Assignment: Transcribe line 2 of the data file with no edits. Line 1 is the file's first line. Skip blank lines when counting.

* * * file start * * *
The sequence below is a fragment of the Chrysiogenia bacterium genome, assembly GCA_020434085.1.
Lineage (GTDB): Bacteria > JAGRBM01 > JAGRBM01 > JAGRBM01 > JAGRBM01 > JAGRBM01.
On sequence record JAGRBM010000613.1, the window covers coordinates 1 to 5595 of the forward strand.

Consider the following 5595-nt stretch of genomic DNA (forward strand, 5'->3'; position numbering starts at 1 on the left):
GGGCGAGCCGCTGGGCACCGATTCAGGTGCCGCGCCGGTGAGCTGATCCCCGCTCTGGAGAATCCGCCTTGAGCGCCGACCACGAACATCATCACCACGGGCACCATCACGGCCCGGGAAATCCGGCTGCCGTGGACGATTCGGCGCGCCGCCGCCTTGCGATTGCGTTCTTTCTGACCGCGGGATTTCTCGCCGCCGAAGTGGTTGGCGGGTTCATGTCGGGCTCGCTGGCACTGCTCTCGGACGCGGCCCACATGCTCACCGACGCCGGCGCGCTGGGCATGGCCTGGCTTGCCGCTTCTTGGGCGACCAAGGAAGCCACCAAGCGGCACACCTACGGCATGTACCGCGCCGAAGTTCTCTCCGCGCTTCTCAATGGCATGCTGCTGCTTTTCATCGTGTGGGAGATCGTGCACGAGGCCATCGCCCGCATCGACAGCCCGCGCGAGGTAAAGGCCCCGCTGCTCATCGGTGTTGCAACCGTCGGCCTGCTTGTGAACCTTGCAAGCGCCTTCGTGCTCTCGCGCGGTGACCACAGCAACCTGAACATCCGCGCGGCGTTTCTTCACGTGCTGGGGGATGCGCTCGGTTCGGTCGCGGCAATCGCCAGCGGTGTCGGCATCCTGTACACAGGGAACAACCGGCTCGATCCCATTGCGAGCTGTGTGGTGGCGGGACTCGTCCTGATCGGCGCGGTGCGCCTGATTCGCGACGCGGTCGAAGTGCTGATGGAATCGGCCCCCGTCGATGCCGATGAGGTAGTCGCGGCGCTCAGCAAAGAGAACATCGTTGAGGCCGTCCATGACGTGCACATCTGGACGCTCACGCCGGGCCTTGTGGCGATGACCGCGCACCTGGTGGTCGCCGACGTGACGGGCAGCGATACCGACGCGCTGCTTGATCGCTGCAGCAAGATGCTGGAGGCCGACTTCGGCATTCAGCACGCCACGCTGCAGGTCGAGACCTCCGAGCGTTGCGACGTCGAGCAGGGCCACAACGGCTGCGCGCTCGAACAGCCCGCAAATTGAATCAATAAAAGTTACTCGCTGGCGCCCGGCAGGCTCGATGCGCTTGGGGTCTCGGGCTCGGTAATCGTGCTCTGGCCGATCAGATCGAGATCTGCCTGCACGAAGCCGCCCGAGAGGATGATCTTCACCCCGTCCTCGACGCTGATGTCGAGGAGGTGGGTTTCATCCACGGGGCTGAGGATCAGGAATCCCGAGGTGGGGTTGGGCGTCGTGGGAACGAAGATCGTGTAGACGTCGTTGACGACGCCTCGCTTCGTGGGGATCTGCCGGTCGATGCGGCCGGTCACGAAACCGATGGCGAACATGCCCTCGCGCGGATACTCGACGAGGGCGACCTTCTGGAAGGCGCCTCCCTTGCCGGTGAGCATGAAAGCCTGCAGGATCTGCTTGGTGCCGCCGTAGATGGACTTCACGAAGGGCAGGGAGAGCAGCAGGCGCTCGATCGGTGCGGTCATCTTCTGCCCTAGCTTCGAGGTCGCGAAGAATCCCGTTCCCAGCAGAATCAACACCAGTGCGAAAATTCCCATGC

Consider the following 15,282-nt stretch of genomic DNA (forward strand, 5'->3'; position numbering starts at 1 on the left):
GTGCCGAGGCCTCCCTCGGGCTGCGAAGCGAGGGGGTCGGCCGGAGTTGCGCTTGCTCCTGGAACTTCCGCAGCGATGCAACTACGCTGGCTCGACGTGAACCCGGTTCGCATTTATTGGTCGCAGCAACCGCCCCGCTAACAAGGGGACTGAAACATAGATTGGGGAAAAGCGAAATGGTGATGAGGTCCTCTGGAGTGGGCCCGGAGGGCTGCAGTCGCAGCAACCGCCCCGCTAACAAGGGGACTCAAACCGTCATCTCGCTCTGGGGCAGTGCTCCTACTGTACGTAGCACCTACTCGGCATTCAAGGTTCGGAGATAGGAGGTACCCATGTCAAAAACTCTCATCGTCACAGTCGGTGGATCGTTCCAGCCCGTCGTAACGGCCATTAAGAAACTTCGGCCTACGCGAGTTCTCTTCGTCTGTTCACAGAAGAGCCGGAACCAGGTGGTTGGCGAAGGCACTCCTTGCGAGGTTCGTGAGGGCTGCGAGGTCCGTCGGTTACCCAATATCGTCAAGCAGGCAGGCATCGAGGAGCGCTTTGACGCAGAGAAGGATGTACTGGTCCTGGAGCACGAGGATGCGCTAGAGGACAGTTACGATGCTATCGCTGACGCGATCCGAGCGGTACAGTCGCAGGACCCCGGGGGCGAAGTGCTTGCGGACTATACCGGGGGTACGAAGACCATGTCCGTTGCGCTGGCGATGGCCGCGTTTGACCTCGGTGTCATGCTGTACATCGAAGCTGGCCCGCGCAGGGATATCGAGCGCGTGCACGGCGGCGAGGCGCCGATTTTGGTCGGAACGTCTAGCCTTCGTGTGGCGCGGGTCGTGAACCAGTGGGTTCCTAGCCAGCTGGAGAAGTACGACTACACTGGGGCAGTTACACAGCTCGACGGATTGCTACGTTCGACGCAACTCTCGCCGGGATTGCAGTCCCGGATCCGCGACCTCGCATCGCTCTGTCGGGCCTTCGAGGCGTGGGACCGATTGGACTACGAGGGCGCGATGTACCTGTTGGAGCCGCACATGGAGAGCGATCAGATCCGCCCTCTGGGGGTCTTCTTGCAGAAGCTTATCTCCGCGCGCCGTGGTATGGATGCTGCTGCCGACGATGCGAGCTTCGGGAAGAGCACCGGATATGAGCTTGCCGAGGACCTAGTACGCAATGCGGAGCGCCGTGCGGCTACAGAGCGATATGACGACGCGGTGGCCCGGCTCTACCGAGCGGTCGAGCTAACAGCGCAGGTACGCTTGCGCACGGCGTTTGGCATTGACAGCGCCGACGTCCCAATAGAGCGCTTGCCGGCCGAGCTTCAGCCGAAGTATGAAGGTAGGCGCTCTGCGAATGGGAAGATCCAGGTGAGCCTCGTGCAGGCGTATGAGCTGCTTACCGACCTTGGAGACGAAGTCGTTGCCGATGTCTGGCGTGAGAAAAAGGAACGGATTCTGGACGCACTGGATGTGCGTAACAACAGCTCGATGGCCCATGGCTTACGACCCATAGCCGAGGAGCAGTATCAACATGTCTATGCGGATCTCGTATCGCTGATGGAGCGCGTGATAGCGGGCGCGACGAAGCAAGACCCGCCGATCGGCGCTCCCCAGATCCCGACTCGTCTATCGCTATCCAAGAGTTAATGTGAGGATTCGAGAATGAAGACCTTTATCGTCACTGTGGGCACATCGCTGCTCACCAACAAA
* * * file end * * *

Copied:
Lineage (GTDB): Bacteria > JAGRBM01 > JAGRBM01 > JAGRBM01 > JAGRBM01 > JAGRBM01.